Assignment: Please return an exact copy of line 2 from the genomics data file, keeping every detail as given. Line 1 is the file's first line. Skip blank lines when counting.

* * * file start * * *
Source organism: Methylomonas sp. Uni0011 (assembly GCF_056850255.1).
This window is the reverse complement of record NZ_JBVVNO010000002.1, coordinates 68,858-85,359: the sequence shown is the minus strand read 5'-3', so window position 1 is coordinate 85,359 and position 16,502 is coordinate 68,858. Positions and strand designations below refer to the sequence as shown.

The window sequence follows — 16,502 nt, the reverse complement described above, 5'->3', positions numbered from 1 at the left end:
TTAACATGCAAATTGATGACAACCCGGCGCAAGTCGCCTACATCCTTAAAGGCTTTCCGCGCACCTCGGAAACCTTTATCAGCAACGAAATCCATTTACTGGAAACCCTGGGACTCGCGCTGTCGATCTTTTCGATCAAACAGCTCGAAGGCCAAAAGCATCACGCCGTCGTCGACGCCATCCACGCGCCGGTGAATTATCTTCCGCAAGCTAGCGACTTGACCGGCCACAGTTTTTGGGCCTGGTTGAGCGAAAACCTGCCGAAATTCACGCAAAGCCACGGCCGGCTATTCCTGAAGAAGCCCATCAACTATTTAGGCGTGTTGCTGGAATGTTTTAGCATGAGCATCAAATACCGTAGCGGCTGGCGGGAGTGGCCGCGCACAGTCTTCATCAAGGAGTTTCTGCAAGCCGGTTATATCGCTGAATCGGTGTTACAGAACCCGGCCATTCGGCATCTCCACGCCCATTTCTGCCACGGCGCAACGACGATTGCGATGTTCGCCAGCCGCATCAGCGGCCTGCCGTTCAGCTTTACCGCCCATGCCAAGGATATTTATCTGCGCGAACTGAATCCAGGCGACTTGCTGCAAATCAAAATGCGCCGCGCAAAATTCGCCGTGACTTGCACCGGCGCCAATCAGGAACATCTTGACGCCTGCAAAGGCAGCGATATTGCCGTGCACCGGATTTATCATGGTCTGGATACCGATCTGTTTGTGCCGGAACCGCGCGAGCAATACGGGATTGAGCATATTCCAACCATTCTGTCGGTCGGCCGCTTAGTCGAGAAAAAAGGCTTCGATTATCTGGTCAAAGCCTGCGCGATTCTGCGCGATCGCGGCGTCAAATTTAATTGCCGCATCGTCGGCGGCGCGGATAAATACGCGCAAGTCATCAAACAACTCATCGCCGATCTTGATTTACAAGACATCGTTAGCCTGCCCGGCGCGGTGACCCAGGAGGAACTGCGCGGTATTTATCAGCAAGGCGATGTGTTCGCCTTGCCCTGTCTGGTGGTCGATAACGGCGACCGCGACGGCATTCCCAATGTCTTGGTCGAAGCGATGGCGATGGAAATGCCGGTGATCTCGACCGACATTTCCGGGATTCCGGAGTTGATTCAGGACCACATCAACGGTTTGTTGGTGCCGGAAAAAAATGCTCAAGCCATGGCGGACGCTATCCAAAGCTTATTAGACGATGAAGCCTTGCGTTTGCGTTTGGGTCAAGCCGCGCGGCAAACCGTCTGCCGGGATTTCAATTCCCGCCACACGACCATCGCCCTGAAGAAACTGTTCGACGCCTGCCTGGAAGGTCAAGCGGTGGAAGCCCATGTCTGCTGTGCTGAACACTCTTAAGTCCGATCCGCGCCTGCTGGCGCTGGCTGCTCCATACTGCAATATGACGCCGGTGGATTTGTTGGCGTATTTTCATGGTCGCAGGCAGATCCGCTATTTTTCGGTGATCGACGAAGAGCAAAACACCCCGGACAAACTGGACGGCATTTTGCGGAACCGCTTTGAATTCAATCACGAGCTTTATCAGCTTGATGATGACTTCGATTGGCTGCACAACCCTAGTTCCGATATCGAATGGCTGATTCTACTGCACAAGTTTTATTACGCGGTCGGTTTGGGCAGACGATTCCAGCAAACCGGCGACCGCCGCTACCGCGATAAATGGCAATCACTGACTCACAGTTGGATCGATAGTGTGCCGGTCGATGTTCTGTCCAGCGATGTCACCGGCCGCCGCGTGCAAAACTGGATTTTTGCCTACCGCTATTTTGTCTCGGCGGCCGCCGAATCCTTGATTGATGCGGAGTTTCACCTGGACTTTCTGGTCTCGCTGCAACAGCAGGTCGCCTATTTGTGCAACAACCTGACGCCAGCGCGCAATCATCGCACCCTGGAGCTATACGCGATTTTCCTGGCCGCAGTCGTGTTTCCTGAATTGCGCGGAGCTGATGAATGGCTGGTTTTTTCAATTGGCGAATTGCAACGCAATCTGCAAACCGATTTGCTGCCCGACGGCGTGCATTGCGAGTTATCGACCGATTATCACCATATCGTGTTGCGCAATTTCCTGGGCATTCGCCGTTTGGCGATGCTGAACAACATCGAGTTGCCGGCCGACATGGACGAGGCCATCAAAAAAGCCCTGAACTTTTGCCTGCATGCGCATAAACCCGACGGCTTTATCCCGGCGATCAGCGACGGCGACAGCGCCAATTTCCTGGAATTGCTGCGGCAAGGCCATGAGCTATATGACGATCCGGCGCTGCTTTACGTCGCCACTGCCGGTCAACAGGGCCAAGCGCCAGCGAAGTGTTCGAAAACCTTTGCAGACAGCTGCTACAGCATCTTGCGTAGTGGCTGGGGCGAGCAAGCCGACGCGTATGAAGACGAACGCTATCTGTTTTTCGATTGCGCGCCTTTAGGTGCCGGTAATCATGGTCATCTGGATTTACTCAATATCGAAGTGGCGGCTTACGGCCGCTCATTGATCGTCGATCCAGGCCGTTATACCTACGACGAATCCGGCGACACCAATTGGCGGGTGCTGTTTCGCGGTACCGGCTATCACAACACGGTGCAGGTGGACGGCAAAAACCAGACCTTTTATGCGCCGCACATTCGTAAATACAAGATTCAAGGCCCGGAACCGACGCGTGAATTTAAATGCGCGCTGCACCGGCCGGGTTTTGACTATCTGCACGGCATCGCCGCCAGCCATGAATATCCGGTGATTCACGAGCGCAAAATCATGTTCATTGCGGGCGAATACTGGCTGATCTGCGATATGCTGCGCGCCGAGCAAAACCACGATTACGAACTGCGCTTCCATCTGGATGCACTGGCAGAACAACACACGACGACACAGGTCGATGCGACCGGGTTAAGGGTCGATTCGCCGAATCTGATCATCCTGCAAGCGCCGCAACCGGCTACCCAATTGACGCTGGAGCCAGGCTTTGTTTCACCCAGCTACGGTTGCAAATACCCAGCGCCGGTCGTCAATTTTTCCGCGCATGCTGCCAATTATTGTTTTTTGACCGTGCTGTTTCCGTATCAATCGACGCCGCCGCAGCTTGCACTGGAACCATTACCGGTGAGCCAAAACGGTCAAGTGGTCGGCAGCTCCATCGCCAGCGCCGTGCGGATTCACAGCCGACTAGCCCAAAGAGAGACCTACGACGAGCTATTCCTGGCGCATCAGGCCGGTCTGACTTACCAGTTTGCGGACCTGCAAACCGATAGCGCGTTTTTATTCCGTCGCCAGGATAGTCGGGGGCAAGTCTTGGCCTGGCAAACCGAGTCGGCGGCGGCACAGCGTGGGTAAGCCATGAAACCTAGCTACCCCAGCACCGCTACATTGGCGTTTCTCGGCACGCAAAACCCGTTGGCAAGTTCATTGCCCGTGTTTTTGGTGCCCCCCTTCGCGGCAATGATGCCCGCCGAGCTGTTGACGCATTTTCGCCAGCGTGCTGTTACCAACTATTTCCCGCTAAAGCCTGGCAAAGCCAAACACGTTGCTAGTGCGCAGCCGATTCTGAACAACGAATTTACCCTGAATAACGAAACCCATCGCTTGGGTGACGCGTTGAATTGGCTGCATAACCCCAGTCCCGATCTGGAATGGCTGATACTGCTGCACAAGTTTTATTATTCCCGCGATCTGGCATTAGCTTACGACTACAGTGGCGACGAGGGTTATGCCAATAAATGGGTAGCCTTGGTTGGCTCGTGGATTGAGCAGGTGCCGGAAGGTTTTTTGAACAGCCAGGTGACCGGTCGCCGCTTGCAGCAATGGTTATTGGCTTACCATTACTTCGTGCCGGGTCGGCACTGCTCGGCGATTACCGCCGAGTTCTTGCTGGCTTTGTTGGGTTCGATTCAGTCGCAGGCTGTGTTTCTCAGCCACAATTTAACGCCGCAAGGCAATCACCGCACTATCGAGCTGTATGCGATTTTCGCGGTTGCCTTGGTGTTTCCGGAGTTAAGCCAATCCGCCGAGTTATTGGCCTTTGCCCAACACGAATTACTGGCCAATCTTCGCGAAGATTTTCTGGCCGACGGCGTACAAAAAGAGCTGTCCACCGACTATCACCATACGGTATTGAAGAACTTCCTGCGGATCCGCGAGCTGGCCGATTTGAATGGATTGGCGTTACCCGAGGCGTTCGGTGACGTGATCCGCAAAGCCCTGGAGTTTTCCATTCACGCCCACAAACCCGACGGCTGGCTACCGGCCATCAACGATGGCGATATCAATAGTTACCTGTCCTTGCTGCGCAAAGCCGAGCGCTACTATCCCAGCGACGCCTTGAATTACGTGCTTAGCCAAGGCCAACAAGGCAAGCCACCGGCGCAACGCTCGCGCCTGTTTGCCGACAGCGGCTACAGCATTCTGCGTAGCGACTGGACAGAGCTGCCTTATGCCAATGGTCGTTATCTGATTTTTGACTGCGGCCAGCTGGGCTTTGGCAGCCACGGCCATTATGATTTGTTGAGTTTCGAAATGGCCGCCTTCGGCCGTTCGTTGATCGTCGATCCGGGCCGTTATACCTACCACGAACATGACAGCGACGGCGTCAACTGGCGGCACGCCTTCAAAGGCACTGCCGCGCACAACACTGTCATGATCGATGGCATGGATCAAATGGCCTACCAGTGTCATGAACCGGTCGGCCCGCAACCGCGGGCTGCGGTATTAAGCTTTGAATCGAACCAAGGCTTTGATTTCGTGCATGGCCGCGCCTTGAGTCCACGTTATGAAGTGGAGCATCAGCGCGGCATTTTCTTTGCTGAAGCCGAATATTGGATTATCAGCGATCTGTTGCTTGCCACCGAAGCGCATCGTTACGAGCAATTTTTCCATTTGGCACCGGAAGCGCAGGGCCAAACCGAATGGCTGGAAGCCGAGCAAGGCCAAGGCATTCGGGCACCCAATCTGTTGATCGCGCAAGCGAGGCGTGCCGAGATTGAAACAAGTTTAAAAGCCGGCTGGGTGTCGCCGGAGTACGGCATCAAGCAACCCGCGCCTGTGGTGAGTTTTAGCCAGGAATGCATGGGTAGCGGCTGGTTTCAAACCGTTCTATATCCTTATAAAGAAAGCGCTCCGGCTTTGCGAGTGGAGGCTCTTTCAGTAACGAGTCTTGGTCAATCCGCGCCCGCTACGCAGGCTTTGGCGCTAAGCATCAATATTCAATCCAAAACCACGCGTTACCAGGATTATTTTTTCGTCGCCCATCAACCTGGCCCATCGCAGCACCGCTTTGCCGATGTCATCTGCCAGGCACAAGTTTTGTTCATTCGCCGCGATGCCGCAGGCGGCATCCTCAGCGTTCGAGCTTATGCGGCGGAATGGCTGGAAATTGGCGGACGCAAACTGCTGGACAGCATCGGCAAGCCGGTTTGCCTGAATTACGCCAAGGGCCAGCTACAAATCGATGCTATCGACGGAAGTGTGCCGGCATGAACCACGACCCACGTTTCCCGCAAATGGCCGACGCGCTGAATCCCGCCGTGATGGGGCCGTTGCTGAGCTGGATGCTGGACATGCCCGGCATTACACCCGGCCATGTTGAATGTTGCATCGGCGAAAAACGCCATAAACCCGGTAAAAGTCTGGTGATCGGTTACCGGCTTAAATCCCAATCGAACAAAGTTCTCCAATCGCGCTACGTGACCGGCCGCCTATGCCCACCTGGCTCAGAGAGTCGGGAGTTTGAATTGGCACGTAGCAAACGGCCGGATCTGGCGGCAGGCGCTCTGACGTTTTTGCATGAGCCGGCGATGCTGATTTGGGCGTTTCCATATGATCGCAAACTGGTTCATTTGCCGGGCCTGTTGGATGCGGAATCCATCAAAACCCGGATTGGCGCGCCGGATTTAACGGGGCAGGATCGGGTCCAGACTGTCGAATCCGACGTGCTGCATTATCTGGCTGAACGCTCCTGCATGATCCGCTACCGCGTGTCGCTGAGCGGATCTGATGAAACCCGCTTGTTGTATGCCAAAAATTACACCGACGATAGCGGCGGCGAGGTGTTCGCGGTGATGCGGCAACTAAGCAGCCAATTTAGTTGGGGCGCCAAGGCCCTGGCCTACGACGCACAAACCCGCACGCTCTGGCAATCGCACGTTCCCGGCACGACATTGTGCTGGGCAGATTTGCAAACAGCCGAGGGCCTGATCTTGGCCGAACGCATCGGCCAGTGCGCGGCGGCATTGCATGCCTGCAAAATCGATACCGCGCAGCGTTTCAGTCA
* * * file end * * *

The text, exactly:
This window is the reverse complement of record NZ_JBVVNO010000002.1, coordinates 68,858-85,359: the sequence shown is the minus strand read 5'-3', so window position 1 is coordinate 85,359 and position 16,502 is coordinate 68,858. Positions and strand designations below refer to the sequence as shown.